From bellman to vice president to the beach | SummitDaily.com
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From bellman to vice president to the beach

KEYSTONE – Tim Patterson is going to have to figure out what to do with all his suits and winter jackets.

Patterson proudly notes that he’s one of the few Summit County residents who not only owns suits, but wears them frequently. And, well, who doesn’t have a closet full of cold-weather tops? But where Patterson is going, he won’t need either.

“I’ll be at the beach or golfing in aloha shirts,” the resort vice president of operations said Wednesday, contemplating his final days in his corner office in the Keystone Lodge. After 26 years at Keystone, Patterson is taking a job as general manager of a beach resort in Myrtle Beach, S.C.



“I think it’s a statement to sell your Outback and get a convertible,” he said.

An Air Force brat, Patterson learned to ski as a child in Europe. His family took its first vacation to Keystone in 1974, and trips to other Summit County ski areas soon followed. When he finally landed back in the United States, the Florida heat and humidity were too much. He headed for the mountains and the skiing he’d fallen in love with in Colorado. He found himself a job as a bellman making $1.60 an hour, plus tips.



“It doesn’t always seem like 26 years,” Patterson said reflecting on that first job. “It depends how you count it.”

When he wasn’t skiing, Patterson was learning the ins and outs of dozens of jobs. From bellman to night auditor, to maintenance, to the stables, to banquet waitstaff, he worked at Keystone until taking over as food and beverage manager at Arapahoe Basin in 1983. Patterson said there were weeks-long stretches when he never came down the mountain.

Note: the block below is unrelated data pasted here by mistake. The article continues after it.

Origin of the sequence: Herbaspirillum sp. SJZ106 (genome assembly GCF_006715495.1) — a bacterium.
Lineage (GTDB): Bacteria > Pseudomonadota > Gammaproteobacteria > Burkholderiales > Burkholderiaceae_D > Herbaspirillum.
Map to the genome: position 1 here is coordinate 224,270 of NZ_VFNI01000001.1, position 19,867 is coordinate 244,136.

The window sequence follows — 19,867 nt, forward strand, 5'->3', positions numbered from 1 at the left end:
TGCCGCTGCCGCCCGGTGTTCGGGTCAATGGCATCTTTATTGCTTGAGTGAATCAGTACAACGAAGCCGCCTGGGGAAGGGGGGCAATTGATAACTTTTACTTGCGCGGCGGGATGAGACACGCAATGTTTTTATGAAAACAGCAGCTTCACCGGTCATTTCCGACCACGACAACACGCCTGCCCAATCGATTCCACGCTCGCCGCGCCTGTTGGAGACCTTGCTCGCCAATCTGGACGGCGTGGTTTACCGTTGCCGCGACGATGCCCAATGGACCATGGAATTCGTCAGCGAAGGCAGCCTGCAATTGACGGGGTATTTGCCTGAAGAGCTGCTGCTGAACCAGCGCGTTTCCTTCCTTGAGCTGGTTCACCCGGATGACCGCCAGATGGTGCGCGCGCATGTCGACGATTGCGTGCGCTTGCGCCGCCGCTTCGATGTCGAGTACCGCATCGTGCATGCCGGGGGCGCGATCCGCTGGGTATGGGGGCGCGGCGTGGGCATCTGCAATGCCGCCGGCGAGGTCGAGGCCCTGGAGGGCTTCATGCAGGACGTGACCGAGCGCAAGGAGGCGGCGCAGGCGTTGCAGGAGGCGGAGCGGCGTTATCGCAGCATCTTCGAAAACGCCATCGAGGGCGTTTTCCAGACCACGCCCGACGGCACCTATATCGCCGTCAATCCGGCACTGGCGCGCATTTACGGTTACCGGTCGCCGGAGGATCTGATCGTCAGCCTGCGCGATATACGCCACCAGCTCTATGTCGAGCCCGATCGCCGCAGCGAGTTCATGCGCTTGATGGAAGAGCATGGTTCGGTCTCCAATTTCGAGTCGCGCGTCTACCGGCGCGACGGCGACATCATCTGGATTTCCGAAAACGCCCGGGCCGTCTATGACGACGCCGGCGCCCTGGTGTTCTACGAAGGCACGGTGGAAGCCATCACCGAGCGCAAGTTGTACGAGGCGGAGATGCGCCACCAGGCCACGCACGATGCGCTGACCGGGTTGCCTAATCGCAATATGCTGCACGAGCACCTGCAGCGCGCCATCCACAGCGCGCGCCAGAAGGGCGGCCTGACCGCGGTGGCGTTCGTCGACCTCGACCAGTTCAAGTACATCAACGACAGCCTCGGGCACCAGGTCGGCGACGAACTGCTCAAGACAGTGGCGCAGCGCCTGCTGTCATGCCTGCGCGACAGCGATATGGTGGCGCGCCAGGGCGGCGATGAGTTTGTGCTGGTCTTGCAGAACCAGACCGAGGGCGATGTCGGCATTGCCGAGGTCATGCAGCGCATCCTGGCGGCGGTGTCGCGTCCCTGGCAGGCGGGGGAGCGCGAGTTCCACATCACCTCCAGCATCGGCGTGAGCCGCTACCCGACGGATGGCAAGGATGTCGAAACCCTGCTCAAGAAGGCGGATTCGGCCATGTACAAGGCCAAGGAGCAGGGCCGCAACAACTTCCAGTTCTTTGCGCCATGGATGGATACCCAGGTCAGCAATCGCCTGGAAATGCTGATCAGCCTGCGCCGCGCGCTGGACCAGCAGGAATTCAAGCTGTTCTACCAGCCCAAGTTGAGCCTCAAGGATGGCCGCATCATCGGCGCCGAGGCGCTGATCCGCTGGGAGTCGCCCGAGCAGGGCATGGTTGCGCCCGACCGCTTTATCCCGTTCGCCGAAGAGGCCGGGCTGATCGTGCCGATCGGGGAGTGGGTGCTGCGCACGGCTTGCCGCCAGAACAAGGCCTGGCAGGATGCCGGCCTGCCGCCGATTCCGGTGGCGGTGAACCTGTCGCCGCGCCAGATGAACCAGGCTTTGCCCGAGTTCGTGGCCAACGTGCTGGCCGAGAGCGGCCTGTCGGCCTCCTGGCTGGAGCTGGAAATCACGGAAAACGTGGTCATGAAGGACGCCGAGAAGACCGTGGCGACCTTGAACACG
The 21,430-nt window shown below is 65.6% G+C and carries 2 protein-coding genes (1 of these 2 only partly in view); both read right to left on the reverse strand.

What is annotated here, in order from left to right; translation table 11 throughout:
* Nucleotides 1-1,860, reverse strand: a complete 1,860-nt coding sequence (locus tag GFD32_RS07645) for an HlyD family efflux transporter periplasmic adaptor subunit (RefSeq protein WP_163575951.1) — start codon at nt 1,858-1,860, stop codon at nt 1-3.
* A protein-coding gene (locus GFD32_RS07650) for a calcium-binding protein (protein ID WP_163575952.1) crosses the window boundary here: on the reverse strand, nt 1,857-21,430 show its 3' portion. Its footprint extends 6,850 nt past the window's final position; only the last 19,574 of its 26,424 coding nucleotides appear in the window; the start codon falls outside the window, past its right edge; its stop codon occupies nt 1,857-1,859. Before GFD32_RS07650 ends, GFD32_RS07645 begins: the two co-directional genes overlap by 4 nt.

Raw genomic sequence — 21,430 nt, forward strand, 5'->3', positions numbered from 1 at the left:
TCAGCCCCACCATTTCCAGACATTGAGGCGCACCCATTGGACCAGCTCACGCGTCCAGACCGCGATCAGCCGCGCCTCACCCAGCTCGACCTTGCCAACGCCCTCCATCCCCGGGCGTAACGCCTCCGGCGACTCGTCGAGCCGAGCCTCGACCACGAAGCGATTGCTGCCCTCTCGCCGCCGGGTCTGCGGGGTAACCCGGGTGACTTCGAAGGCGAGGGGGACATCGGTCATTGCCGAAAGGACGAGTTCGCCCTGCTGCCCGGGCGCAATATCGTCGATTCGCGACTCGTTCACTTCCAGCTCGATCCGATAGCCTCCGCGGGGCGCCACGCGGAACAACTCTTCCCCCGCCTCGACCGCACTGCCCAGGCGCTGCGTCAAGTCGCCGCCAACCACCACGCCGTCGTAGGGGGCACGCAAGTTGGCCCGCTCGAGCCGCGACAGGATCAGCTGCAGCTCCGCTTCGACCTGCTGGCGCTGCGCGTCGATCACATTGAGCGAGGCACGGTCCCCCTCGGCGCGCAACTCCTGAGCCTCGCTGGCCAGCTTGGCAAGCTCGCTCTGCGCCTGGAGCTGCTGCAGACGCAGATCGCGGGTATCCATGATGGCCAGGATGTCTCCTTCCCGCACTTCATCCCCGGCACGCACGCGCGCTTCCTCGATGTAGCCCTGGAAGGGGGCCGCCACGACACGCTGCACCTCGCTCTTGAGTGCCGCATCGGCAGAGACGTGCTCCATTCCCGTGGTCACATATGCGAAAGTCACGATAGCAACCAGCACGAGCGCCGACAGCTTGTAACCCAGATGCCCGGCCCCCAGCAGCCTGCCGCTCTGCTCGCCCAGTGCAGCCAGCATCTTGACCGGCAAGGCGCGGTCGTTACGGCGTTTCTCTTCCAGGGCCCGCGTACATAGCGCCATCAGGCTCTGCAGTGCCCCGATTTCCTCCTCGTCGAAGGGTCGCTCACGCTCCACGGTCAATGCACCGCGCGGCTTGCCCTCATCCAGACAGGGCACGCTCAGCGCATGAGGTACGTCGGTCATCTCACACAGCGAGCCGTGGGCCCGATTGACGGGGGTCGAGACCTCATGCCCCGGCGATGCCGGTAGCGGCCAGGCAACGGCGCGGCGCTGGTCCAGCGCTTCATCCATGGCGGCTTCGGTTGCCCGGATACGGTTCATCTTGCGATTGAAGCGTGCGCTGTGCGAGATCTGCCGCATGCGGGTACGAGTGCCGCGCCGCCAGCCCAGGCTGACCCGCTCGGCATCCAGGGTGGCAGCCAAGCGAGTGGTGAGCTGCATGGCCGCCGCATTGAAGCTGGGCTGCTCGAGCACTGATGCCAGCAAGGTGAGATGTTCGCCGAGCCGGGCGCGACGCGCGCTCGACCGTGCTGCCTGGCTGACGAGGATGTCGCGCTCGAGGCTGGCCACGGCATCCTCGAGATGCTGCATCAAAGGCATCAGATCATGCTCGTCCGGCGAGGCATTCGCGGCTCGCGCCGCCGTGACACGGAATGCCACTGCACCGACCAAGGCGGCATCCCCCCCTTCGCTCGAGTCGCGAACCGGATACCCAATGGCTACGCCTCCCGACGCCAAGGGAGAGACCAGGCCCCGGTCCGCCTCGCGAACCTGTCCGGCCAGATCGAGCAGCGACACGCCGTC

He continued on this career path, moving into property management, reservations, conference services and quality control, until he became a vice president in 1999.

At first blush, Patterson admitted the jobs weren’t too stressful – he describes his jobs by comparing them to the clown at the circus who must keep a dozen plates spinning on top of poles. The jobs were made interesting and easier because they presented new challenges each day. Then he reluctantly noted that, when he first moved here, he had hair and didn’t wear glasses.

When he’s finally settled in at the beach, it won’t be the jobs he misses, though. Tearing up, Patterson said it’s the people he met along the way.

“We all moved here single, and now we have families,” Patterson said. “We know more about each other now than we probably ought to. We grew up together.”

He’s seen plenty of changes on his watch. When he arrived, Keystone had only 250 condos and about as many employees. Brand new Flying Dutchman condominiums cost about $40,000 then. The food and beverage department at Keystone has developed world-class restaurants and a respected culinary arts program in partnership with Colorado Mountain College. But Patterson won’t take any credit for those things.

All he wants to take with him are the Summit County skies.

“If I could take one thing with me, that’d be it,” Patterson said. “You just don’t get blue, blue, clear blue skies like this anywhere else.”

Reid Williams can be reached at

(970) 668-3998, ext. 237, or rwilliams@summitdaily.com.


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